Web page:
Following the success of our 2011 exhibition The Dead and The Souls, Gow Langsford Gallery is thrilled to present a second one-man exhibition by British art magnate, Damien Hirst.
From animals encased in formaldehyde, jewel encrusted skulls, and works adorned with the wings of butterflies, Damien Hirst’s approach to creating art is unprecedented. Playing with appearances, Hirst is a master of manipulating the human eye and what we traditionally associate with certain images.
In the kaleidoscopic screenprint Entreaty, a tondo of jewel-like tones brings to mind a stained-glass window. Intricate layering of colour on the individual wings, and the gradual descending of the butterflies adds depth, mastering the three-dimensionality of glass facets. In creating this effect, Hirst extends the capabilities of the screenprint medium beyond its usual two-dimensional bounds.
As Hirst’s works unfold, their seemingly flawless beauty comes under question. What appear to be perfectly symmetrical images in Pardon and Entreaty consist of multiple inconsistencies and irregularities. Under a microscopic gaze, the butterflies reveal blemishes and tears in their delicate wings, as they surely would in nature. In relinquishing the pristine ordering of the wild insects, and in including their imperfections rather than concealing them, these works show Hirst to welcomingly surrender to “the nature of things.”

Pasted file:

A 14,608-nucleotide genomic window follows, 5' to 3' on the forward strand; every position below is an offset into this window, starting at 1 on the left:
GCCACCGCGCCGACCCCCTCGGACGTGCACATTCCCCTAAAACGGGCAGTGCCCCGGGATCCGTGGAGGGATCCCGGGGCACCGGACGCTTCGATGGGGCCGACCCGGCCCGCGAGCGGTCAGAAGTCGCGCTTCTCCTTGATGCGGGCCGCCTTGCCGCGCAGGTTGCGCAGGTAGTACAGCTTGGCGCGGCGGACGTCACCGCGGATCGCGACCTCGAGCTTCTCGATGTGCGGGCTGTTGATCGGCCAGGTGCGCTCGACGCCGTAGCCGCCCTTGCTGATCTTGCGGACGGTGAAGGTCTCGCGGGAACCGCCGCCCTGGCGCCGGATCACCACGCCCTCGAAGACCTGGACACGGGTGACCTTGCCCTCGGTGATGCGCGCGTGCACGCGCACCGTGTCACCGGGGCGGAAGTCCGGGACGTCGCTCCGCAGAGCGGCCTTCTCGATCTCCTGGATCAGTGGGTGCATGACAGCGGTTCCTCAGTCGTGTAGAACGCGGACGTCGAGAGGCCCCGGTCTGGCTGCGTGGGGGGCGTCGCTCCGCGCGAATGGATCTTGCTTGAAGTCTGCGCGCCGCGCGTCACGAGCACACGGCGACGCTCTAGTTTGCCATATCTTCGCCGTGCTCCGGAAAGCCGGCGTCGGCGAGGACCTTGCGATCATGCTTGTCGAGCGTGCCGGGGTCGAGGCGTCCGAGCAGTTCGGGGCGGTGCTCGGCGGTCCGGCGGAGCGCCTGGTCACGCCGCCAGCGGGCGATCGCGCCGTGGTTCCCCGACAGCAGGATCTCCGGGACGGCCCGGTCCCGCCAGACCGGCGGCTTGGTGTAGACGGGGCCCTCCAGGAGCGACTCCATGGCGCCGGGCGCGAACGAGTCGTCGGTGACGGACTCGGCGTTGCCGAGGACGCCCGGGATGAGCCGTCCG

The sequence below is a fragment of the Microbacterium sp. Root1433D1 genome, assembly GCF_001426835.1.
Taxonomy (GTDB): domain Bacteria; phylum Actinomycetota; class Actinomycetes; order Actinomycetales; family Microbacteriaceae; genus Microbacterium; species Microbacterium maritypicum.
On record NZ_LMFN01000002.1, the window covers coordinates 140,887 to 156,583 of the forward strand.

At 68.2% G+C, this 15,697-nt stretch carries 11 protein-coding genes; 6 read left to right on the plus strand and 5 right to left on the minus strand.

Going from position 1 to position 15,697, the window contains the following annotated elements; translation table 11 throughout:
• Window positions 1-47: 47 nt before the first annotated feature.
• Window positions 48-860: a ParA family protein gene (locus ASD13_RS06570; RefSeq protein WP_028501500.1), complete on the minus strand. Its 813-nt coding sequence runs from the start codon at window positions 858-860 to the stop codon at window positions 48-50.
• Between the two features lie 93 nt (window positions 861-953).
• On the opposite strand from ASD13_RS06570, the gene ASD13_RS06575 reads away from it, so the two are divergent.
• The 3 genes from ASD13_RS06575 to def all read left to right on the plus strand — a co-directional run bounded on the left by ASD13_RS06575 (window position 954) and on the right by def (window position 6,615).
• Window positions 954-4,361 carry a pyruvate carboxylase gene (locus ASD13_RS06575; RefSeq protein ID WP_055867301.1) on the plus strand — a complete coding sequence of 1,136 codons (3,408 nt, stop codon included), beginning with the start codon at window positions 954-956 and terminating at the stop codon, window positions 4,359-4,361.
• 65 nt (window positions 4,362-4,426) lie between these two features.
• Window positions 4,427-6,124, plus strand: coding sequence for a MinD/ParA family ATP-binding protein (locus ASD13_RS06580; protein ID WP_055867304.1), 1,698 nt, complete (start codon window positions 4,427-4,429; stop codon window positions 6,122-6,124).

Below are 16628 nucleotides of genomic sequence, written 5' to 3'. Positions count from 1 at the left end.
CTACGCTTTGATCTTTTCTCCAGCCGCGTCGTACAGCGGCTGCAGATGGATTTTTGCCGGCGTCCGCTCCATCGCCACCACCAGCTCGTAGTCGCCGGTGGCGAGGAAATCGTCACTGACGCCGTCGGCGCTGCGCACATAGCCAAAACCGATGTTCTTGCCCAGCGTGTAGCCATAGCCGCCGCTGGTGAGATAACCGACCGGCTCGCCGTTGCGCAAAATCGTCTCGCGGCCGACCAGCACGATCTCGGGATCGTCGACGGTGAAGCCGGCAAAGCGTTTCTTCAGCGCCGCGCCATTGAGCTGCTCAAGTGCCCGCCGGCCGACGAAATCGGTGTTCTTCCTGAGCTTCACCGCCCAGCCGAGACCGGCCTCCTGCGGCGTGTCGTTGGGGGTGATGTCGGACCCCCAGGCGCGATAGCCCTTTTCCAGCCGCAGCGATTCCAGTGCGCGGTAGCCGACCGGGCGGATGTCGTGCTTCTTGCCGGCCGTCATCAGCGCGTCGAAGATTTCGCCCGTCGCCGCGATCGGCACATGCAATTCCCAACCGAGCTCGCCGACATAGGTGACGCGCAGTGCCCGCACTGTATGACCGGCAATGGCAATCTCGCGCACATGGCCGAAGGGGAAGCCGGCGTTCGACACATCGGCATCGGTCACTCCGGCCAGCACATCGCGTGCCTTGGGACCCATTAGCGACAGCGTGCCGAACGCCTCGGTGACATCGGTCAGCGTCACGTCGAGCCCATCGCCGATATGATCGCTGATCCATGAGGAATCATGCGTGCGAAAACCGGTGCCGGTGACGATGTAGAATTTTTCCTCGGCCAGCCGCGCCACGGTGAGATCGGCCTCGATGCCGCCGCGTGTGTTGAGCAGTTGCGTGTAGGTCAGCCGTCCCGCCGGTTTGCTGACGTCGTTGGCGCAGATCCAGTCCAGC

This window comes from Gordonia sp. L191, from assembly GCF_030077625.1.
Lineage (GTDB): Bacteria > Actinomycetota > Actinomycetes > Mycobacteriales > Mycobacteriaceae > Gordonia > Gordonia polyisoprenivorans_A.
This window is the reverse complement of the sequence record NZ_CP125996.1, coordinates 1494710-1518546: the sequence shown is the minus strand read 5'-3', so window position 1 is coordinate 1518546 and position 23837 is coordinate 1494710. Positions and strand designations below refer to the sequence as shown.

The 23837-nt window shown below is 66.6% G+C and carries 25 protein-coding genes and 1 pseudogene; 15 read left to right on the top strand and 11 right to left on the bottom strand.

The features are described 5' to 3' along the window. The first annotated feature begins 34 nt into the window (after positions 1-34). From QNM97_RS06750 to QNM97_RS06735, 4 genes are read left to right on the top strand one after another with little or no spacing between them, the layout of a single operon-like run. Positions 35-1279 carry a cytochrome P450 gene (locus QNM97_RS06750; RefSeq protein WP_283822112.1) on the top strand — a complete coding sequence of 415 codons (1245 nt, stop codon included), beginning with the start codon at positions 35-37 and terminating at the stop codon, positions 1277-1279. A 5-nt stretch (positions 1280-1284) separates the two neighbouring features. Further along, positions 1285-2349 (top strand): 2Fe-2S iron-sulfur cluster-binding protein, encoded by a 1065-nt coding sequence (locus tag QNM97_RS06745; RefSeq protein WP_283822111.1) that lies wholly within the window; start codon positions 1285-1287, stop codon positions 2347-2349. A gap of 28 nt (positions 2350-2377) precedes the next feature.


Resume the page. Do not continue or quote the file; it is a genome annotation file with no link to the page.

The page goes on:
Despite a variety of medium and scale employed by Hirst, his works are tied through the common themes of death, life, religion, beauty and science. Through the seemingly morbid fascination with life and death, predominant in this exhibition, Hirst challenges contemporary belief systems and tensions that may arise when death is discussed and portrayed through art. The skulls reference mortality, which is juxtaposed against the spiritual symbolism of the butterfly that is depicted in Hirst’s works as embodiments of the beauty of life and their impermanent existence. The symbolism of the skull, however, is one that is also presented as a celebration of life; a nod to Mexican and European traditions and is often produced in a variety of bright tones and iridescent foiling.
This exhibition presents an overview of these themes with a selection of limited edition prints, including works based on his famed ‘Kaleidoscope’ paintings, originally created in 2001, reminiscent of luminance stained glass windows populated with the wings of butterflies.
Since 1987, over 80 solo Damien Hirst exhibitions have taken place worldwide and his work has been included in over 250 group shows. Hirst’s first major retrospective ‘The Agony and the Ecstasy’ was held in the Museo Archeologico Nazionale in Naples in 2004, and in 2012, Tate Modern recognised his contribution to British art over the last two and a half decades with a major retrospective of his work.
On Saturday 18 March the Gallery will be open from 6-10pm as part of Auckland Festival's White Night.